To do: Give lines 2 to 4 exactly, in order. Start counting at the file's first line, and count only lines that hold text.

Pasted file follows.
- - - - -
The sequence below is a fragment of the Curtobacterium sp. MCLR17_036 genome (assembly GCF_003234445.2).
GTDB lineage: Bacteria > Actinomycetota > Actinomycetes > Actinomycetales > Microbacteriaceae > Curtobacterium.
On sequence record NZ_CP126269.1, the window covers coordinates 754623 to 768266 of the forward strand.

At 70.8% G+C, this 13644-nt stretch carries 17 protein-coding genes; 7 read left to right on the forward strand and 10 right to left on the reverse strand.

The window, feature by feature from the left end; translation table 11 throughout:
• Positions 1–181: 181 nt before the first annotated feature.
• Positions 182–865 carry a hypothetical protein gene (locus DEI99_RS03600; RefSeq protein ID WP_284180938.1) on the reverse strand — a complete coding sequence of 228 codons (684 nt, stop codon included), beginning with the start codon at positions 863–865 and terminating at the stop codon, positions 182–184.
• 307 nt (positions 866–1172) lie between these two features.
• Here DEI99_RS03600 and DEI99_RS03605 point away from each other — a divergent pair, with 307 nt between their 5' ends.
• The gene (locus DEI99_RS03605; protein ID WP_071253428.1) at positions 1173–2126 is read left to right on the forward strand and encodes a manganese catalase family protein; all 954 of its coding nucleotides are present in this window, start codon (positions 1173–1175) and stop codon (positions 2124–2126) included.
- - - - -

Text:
GTDB lineage: Bacteria > Actinomycetota > Actinomycetes > Actinomycetales > Microbacteriaceae > Curtobacterium.
On sequence record NZ_CP126269.1, the window covers coordinates 754623 to 768266 of the forward strand.

At 70.8% G+C, this 13644-nt stretch carries 17 protein-coding genes; 7 read left to right on the forward strand and 10 right to left on the reverse strand.